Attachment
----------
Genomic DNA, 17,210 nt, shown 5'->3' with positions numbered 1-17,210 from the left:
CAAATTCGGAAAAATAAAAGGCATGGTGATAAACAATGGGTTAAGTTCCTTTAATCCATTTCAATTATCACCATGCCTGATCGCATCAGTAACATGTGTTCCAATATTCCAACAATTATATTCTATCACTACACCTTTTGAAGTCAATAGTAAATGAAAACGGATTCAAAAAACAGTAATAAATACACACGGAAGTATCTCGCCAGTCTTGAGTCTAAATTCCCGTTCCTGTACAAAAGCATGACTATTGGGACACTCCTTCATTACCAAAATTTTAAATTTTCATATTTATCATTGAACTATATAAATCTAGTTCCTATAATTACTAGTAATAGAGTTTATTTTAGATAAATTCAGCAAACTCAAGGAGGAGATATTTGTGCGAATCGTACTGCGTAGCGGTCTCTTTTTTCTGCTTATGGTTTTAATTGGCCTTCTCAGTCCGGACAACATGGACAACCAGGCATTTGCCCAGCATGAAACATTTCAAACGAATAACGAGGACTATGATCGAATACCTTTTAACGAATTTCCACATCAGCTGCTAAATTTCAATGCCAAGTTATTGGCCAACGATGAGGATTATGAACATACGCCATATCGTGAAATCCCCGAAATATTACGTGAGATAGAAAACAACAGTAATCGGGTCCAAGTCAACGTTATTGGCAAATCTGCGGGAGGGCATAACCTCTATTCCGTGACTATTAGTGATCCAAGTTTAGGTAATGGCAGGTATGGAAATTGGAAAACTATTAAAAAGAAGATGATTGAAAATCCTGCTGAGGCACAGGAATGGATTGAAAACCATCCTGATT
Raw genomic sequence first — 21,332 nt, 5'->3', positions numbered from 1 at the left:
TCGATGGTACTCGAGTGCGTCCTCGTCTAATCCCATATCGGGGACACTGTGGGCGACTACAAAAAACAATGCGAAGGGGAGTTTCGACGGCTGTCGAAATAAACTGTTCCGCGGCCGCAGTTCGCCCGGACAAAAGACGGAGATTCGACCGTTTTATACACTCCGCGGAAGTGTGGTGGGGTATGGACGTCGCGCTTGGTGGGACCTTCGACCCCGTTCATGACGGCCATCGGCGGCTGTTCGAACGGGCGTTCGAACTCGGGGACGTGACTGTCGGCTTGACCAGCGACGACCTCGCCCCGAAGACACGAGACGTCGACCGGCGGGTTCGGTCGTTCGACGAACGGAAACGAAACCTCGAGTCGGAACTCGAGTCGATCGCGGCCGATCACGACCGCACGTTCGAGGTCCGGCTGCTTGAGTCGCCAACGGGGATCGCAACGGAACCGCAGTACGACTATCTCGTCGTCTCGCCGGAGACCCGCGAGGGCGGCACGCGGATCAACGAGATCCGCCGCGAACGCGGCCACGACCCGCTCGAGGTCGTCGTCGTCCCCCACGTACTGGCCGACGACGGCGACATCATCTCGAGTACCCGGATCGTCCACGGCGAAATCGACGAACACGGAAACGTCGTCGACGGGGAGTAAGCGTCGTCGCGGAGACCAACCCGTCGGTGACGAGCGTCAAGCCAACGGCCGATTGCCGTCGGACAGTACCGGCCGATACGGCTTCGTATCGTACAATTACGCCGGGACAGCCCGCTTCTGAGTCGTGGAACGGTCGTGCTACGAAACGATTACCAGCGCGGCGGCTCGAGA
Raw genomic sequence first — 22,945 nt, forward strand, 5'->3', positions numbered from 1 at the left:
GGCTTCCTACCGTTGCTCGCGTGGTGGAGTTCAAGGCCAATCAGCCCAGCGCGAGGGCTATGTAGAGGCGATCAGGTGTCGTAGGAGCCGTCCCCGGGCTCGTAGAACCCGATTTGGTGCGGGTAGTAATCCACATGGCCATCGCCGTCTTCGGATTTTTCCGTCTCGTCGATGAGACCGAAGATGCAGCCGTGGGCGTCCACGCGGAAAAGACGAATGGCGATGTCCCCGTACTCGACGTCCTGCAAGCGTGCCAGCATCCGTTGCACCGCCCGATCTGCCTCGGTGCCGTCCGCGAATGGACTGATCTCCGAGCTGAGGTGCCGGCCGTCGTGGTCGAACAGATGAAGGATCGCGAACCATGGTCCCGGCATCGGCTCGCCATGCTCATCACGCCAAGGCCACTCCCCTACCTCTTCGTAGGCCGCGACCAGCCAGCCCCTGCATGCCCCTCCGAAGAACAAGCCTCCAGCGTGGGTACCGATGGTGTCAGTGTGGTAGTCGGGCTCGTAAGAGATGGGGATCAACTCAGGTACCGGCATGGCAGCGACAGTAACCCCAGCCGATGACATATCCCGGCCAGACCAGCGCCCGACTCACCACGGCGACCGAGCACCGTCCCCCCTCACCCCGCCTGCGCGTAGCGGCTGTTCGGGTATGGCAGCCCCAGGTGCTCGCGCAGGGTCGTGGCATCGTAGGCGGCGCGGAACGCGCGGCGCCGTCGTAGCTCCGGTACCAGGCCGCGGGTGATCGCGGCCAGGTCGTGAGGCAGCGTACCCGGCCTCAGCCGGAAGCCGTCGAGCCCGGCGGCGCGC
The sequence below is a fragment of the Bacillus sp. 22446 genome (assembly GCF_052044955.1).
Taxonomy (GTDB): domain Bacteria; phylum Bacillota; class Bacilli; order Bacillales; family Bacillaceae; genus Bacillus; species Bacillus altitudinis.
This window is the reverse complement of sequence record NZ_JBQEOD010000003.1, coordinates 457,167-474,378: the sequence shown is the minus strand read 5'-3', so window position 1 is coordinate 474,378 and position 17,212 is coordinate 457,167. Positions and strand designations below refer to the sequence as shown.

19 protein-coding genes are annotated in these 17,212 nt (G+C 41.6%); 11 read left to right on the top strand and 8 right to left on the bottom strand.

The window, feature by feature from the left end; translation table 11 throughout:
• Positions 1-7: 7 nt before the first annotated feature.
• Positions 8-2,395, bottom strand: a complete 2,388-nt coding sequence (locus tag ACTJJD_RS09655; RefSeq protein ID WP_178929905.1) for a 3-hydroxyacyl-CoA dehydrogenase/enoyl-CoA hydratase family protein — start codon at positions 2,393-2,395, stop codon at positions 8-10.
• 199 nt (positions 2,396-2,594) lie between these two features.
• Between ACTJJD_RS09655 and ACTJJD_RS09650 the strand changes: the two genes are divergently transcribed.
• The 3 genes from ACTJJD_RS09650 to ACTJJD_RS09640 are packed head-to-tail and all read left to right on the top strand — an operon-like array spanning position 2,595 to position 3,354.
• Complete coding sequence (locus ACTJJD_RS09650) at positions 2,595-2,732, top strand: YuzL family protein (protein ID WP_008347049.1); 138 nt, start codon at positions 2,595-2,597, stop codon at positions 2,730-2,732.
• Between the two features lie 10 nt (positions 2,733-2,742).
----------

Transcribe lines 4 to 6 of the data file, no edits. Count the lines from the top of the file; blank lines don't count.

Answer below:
TCGATGGTACTCGAGTGCGTCCTCGTCTAATCCCATATCGGGGACACTGTGGGCGACTACAAAAAACAATGCGAAGGGGAGTTTCGACGGCTGTCGAAATAAACTGTTCCGCGGCCGCAGTTCGCCCGGACAAAAGACGGAGATTCGACCGTTTTATACACTCCGCGGAAGTGTGGTGGGGTATGGACGTCGCGCTTGGTGGGACCTTCGACCCCGTTCATGACGGCCATCGGCGGCTGTTCGAACGGGCGTTCGAACTCGGGGACGTGACTGTCGGCTTGACCAGCGACGACCTCGCCCCGAAGACACGAGACGTCGACCGGCGGGTTCGGTCGTTCGACGAACGGAAACGAAACCTCGAGTCGGAACTCGAGTCGATCGCGGCCGATCACGACCGCACGTTCGAGGTCCGGCTGCTTGAGTCGCCAACGGGGATCGCAACGGAACCGCAGTACGACTATCTCGTCGTCTCGCCGGAGACCCGCGAGGGCGGCACGCGGATCAACGAGATCCGCCGCGAACGCGGCCACGACCCGCTCGAGGTCGTCGTCGTCCCCCACGTACTGGCCGACGACGGCGACATCATCTCGAGTACCCGGATCGTCCACGGCGAAATCGACGAACACGGAAACGTCGTCGACGGGGAGTAAGCGTCGTCGCGGAGACCAACCCGTCGGTGACGAGCGTCAAGCCAACGGCCGATTGCCGTCGGACAGTACCGGCCGATACGGCTTCGTATCGTACAATTACGCCGGGACAGCCCGCTTCTGAGTCGTGGAACGGTCGTGCTACGAAACGATTACCAGCGCGGCGGCTCGAGA
Raw genomic sequence first — 22,945 nt, forward strand, 5'->3', positions numbered from 1 at the left:
GGCTTCCTACCGTTGCTCGCGTGGTGGAGTTCAAGGCCAATCAGCCCAGCGCGAGGGCTATGTAGAGGCGATCAGGTGTCGTAGGAGCCGTCCCCGGGCTCGTAGAACCCGATTTGGTGCGGGTAGTAATCCACATGGCCATCGCCGTCTTCGGATTTTTCCGTCTCGTCGATGAGACCGAAGATGCAGCCGTGGGCGTCCACGCGGAAAAGACGAATGGCGATGTCCCCGTACTCGACGTCCTGCAAGCGTGCCAGCATCCGTTGCACCGCCCGATCTGCCTCGGTGCCGTCCGCGAATGGACTGATCTCCGAGCTGAGGTGCCGGCCGTCGTGGTCGAACAGATGAAGGATCGCGAACCATGGTCCCGGCATCGGCTCGCCATGCTCATCACGCCAAGGCCACTCCCCTACCTCTTCGTAGGCCGCGACCAGCCAGCCCCTGCATGCCCCTCCGAAGAACAAGCCTCCAGCGTGGGTACCGATGGTGTCAGTGTGGTAGTCGGGCTCGTAAGAGATGGGGATCAACTCAGGTACCGGCATGGCAGCGACAGTAACCCCAGCCGATGACATATCCCGGCCAGACCAGCGCCCGACTCACCACGGCGACCGAGCACCGTCCCCCCTCACCCCGCCTGCGCGTAGCGGCTGTTCGGGTATGGCAGCCCCAGGTGCTCGCGCAGGGTCGTGGCATCGTAGGCGGCGCGGAACGCGCGGCGCCGTCGTAGCTCCGGTACCAGGCCGCGGGTGATCGCGGCCAGGTCGTGAGGCAGCGTACCCGGCCTCAGCCGGAAGCCGTCGAGCCCGGCGGCGCGC